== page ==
Shine on, Harvest Moon
U 8.600-3: Where Pat Kinsella had his Harp theatre before Whitbred ran the Queen's. Broth of a boy. Dion Boucicault business with his harvestmoon face in a poky bonnet. Three Purty Maids from School. How time flies eh? Showing long red pantaloons under his skirts.
Bloom's memory seems to take him back to the early 1880s, as J. W. Whitbread took over the Queen's Theatre in 1884. The specific reference may be to Henry Byron's burlesque Miss Eily O'Connor (founded on Boucicault's drama The Colleen Bawn), which was performed at the Queen's Theatre in Dublin in February 1882 “with the additional attraction of new local and topical songs, dances and dresses”1 and with Pat Kinsella in the title role. One of the stage directions in the play says that Miss Eily “[…] puts on her red cloak and bonnet”.2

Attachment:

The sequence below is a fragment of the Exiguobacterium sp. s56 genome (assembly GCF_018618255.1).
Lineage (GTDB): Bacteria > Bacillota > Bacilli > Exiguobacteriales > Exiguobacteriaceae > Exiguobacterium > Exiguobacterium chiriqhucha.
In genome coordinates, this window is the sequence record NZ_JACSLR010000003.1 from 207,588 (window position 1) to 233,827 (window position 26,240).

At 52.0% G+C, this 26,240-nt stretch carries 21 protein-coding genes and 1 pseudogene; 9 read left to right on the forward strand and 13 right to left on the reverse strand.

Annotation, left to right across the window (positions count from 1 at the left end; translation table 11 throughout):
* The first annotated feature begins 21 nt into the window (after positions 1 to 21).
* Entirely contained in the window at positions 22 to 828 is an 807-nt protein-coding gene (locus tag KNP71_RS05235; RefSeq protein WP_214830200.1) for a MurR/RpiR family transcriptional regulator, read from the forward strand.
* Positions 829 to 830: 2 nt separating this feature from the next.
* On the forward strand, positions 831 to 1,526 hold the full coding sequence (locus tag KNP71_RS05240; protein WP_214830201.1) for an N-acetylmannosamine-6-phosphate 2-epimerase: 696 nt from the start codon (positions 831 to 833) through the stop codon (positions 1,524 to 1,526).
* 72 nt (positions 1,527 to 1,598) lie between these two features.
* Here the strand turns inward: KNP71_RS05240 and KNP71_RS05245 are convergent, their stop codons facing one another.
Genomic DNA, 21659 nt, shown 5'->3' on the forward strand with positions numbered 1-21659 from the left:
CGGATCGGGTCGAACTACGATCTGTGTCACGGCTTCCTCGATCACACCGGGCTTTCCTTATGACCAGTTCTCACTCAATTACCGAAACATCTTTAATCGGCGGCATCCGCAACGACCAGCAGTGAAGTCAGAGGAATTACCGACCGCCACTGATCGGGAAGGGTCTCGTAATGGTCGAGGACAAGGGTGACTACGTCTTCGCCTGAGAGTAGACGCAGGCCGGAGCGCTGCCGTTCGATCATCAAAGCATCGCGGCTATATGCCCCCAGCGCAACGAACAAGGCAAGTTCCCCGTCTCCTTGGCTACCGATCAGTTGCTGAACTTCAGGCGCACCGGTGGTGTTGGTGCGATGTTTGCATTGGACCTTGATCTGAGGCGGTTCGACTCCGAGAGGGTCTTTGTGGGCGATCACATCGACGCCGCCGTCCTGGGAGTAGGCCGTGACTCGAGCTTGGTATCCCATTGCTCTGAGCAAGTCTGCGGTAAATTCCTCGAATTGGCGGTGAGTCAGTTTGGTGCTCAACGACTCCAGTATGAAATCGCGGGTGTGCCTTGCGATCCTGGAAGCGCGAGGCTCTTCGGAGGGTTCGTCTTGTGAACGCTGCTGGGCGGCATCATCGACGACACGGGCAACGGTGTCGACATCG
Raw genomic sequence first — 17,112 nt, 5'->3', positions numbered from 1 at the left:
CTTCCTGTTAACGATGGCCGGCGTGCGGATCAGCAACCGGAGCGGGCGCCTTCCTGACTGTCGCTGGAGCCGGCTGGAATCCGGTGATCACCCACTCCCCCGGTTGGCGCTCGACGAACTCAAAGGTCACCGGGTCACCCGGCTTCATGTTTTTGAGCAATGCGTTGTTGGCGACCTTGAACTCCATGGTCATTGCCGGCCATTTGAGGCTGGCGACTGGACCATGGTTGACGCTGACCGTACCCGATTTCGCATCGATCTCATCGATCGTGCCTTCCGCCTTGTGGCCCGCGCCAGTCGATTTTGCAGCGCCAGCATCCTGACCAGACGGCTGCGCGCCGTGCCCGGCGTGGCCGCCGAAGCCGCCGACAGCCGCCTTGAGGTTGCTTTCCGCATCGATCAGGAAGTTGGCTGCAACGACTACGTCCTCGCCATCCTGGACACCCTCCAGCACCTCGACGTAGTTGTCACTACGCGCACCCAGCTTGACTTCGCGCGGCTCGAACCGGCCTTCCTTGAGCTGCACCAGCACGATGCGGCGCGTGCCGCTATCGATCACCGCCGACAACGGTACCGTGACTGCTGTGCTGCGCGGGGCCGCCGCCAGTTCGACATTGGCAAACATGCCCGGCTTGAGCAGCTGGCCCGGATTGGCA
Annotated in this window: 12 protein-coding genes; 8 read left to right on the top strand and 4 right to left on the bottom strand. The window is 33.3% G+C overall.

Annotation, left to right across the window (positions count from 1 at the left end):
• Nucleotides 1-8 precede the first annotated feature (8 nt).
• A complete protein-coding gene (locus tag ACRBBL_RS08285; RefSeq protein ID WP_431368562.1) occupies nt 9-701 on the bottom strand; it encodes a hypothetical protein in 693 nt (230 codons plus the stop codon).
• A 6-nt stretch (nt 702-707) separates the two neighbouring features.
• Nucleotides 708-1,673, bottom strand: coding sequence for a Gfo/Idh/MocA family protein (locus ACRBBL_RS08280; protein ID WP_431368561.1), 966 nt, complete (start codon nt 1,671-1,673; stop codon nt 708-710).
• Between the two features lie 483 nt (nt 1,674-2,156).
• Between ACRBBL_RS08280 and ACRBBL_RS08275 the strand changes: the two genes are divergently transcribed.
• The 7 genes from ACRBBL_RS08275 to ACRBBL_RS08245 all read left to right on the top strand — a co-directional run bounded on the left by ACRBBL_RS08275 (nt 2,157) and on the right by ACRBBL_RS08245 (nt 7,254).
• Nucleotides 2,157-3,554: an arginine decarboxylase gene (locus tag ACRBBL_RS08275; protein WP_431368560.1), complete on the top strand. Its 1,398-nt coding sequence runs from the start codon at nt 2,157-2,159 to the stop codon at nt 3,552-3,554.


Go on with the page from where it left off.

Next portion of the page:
The harvest moon often appears red, low down near the horizon. With “harvestmoon face” Bloom uses a jocular metaphor of this time. It first appears in print around 1860, had its heyday in the nineties, and then virtually disappeared again.3 Like poor Paddy Dignam Pat Kinsella obviously had a blazing red face:
And the arrangements answered well in a sanatory point of view also, for in less than a month, the then lately rising rubicund hue had been transferred from Mr. Jessop's nose to that of his guest, whose great harvest-moon face now waxed broader and redder, until it looked as if it had been put into a furnace and blown red-hot.
R. S. Surtees, Plain or Ringlets? (1860), ch. 65, p. 246
Captain Anson with his twin blue eyes twinkling in his harvest-moon face like two pansies in a bucket of blood [...]
Daily Inter Ocean (Chicago, Illinois) (1891), 9 July
1 Freeman’s Journal (1882), 27 February
2 Henry J. Byron, Miss Eily O'Connor (London, ?1861), scene 3, p. 24
3 The analogy itself is much older, though. See, for example, William Kennedy’s Siege of Antwerp (1838), act. 1, scene 1, p. 2: "Why thy face like a harvest moon, and thy girth as ample as a German abbot's, are the very types of high feasting!"
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